Wednesday, December 13, 2006
#7: Iranian and Russian Gas Supply to Georgia: Coincidence or Trial Run of a Cartel?
I am not an expert, but it seems that even optimistic estimates of Azerbaijan gas production in 2007 will barely cover internal needs. What is left is plainly insufficient to supply either Georgia or Turkey (please let me know if my arithmetic is incorrect).
The following events, however, are unfolding in a rapid succession:
- Russia is winning a price dispute with Georgia
- Russia decided to reduce supply to Azerbaijan from 4.5 bcm per year to 1 (or 0?), effectively wiping 50% of the new gas field production in Azerbaijan
- Iran dropped the gas supply to Turkey by about 50% which will force it to rely more on the gas from Azerbaijan
- Iran refuses to even consider gas prices below $220-230 per 100 cm
The question therefore is,
Are the recent natural gas supply disruptions simply coincidental or a sign of deep cooperation between Russia and Iran?
The best way to obtain an answer seems to be a discussion with someone knowledgeable inside the Azerbaijanian or Turkish governments. The answer will also become clear either this or next winter.
Pre-Christmas update. I now have an even more basic question:
What are the technical problems on Shah-Deniz gas field in Azerbaijan?
The news about problems got out on Thursday 12/21/2006, but no information on their nature had surfaced even now, three days later.
Post-Christmas update. Finally some news on Shah-Deniz problems: the abnormally high pressure caused gas leakage at the depth of 800 m. Is it high pressure as in "kick" and gas leakage as in "underground blowout"? (where are all the Azeri journalists and bloggers when we need them? - any person around the platform should know the details). If it is the underground blowout, then the production from TPG 500 will stop for quite some time (half a year sounds reasonable).
Well, the latter question seems to have been resolved. Today (1/5/2007) BP has announced that the Shah Deniz production has been shut off "indefinitely". So this was a blowout.
Also, some useful numbers:
- 1 ton of oil is approximately thermally equivalent to 1,000 cubic meters of natural gas
- Every billion cubic meters of gas thus is equivalent to 1 million tons of oil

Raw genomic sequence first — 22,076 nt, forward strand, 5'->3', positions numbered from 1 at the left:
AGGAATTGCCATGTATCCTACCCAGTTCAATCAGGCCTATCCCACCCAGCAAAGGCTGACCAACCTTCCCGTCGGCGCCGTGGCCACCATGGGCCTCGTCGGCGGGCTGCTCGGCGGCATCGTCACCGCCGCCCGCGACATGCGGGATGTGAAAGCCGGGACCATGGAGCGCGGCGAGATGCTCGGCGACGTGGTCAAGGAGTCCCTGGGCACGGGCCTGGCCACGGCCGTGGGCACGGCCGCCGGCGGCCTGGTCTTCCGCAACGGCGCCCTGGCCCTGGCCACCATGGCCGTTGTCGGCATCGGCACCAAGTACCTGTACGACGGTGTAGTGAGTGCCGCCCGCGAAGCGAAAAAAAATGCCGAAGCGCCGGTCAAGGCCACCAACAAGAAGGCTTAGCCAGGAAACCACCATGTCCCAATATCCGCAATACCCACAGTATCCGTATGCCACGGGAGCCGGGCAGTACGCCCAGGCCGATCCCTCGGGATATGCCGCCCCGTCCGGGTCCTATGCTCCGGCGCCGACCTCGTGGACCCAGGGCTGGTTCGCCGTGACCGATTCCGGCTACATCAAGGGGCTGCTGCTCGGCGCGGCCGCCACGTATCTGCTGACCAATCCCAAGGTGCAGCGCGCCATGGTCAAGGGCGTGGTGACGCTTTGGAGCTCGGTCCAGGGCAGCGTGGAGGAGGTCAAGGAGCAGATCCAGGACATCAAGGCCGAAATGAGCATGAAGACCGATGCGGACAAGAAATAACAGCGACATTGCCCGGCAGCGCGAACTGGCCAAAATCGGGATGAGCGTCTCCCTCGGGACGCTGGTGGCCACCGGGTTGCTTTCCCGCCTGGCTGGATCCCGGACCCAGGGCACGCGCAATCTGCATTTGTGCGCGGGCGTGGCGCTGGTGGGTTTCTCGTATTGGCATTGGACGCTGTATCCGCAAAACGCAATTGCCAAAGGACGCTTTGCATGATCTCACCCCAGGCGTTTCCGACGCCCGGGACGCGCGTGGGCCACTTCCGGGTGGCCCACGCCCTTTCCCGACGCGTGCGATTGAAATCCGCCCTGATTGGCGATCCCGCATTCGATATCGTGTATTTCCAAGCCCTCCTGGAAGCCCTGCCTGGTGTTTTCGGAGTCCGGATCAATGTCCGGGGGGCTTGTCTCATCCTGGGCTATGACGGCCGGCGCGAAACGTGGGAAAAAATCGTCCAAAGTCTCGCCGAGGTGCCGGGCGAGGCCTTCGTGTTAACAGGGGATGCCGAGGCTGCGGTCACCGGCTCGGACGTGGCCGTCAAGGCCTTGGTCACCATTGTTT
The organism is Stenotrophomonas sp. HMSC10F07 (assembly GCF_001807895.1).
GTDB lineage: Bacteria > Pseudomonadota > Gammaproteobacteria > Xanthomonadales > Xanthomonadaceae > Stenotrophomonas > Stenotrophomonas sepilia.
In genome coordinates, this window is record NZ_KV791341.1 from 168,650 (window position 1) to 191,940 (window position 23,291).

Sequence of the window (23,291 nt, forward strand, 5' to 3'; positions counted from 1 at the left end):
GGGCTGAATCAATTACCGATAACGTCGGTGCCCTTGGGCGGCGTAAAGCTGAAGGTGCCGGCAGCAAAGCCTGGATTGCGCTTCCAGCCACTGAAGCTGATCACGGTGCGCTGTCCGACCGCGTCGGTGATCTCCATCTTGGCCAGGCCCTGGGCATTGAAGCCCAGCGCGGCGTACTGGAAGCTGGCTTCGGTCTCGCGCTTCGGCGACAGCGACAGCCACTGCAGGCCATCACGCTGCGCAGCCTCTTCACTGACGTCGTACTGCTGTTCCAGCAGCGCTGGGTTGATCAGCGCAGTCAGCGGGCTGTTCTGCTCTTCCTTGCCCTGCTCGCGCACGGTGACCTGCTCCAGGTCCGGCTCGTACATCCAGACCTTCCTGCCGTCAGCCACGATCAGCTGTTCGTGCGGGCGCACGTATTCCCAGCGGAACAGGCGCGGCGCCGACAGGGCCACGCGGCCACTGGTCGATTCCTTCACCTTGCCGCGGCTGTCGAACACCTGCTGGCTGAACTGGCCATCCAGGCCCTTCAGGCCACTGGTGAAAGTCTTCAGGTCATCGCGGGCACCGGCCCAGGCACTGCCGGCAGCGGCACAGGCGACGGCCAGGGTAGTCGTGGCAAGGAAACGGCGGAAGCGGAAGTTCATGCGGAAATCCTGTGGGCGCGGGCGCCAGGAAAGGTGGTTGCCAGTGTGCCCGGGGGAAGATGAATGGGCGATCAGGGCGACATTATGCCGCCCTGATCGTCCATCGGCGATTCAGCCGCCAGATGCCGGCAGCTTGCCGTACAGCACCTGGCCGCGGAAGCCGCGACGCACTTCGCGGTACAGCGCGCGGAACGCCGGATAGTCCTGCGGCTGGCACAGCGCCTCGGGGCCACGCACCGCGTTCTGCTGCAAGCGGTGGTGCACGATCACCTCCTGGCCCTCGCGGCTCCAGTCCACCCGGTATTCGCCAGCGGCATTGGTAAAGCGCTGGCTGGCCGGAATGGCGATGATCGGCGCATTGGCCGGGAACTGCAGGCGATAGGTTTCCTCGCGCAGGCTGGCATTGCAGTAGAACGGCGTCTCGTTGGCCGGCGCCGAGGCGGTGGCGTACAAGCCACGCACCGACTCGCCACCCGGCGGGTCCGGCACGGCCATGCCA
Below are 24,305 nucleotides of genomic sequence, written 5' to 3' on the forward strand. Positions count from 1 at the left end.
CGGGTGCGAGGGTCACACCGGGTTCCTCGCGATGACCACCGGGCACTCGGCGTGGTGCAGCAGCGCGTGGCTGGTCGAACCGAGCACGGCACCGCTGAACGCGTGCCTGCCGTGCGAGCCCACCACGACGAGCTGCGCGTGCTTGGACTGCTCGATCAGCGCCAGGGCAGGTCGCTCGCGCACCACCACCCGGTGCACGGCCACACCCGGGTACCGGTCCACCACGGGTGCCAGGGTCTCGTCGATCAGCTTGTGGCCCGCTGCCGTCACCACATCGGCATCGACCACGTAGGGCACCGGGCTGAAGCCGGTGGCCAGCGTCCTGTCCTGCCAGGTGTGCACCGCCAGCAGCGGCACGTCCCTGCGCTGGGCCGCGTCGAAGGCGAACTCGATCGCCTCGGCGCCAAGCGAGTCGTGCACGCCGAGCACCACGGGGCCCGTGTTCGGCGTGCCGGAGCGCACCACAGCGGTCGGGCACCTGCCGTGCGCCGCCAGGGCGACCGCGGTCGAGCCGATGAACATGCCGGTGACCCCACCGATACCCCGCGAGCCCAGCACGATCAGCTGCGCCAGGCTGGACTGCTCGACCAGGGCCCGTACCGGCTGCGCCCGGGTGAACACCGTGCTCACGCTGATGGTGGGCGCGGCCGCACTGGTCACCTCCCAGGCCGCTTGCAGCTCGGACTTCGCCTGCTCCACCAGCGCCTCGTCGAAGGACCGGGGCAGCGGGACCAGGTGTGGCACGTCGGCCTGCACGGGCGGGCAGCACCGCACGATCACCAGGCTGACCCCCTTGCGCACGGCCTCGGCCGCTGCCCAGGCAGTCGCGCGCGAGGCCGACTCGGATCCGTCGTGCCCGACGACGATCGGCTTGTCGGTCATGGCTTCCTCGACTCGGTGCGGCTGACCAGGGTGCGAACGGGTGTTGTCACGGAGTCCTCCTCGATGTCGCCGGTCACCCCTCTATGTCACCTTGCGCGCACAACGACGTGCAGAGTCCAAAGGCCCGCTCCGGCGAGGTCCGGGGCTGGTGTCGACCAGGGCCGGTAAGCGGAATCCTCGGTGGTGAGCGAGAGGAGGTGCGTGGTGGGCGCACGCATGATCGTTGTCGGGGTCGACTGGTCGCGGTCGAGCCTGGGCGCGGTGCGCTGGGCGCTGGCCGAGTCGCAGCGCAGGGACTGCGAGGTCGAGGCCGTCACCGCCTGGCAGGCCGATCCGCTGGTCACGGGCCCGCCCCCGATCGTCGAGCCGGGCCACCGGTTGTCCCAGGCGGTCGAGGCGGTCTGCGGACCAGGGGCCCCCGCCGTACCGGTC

- Since Shah Deniz is taken off-stream - and unless Azerbaijan will buy either Russian or Iranian gas - it has to compensate with 5 million tons of oil, which is about twice what is currently exported through Russia, or about a third of the Azeri exports for 2006
Saturday, November 25, 2006
#6: Is Polonium hard to get?
12/2/2006. Case Closed. Finally, the mainstream press had accepted the facts as they are and started talking to real experts, not PR folks. This NYT arcticle is properly named, "Polonium, $22.50 plus tax" and delivers the view of Polonium as a widespread industrial metal, which it is. Just to dispel the notion of a "tightly controlled", here is a very casual American report about a loss of a unit with tens of lethal doses of Po-210 inside.
The recent poisoning of ex-KGB colonel Litvinenko in London prompted statements in the press stressing that use of Polonium 210 indicates a huge scale of operation. Polonium 210 is very hard for ordinary folks to get, the articles do say. A brief search on Google, however, reveals that Polonium sources are actually very commonplace, as they are used in factory devices that eliminate static electricity, like this one for sale on Internet at just $71 apiece. Some quantities of Polonium are therefore available with little or no safeguards in place. The good question is
Is it hard to get sufficient quantitites of Polonium 210 from static eliminators to poison Mr. Litvinenko?
Any person with reasonable background in radiochemistry should be able to give an answer. The positive answer might help to eliminate less sophisticated suspects, the negative one might add some weight to claims by Russian secret service that it did not participate in the killing.
Saturday, October 21, 2006
#5: Is Russian economy currently in a bubble state?
So, my question is simple
Did Russian economy enter a bubble during the 2006?
Sunday, September 03, 2006
#4: Where are all these new Russian weapons transferred by Syria to Hezbollah?
I have spent considerable time looking at the photos of captured Hezbollah weapons and have to conclude that:
- There is not a single Kornet or Metis-M unit in the photos I looked at. The most advanced Soviet-made equipment I have noticed resembled an RPG-29, which has no guidance whatsoever and therefore can be useful only from a very short distance. The Russian guided missiles in the photos date back to 1960s.
- The only relatively new missiles in the photos are American-made TOW missiles dated 2001
Now, here are good questions for journalists to answer:
- Is there any proof that newer Russian weapons have been shipped by Syria to Hezbollah? Note that both Kornet and Metis-M use containerized missiles; container tube is disposed of after firing, so there should be plenty of tubes lying around in the Lebanese mountains if the accusations are true.
- Which of the American allies have shipped US-made TOW missiles to Hezbollah?
Friday, August 25, 2006
#3: Who orders Assistant US Attorney Stephen Miller around?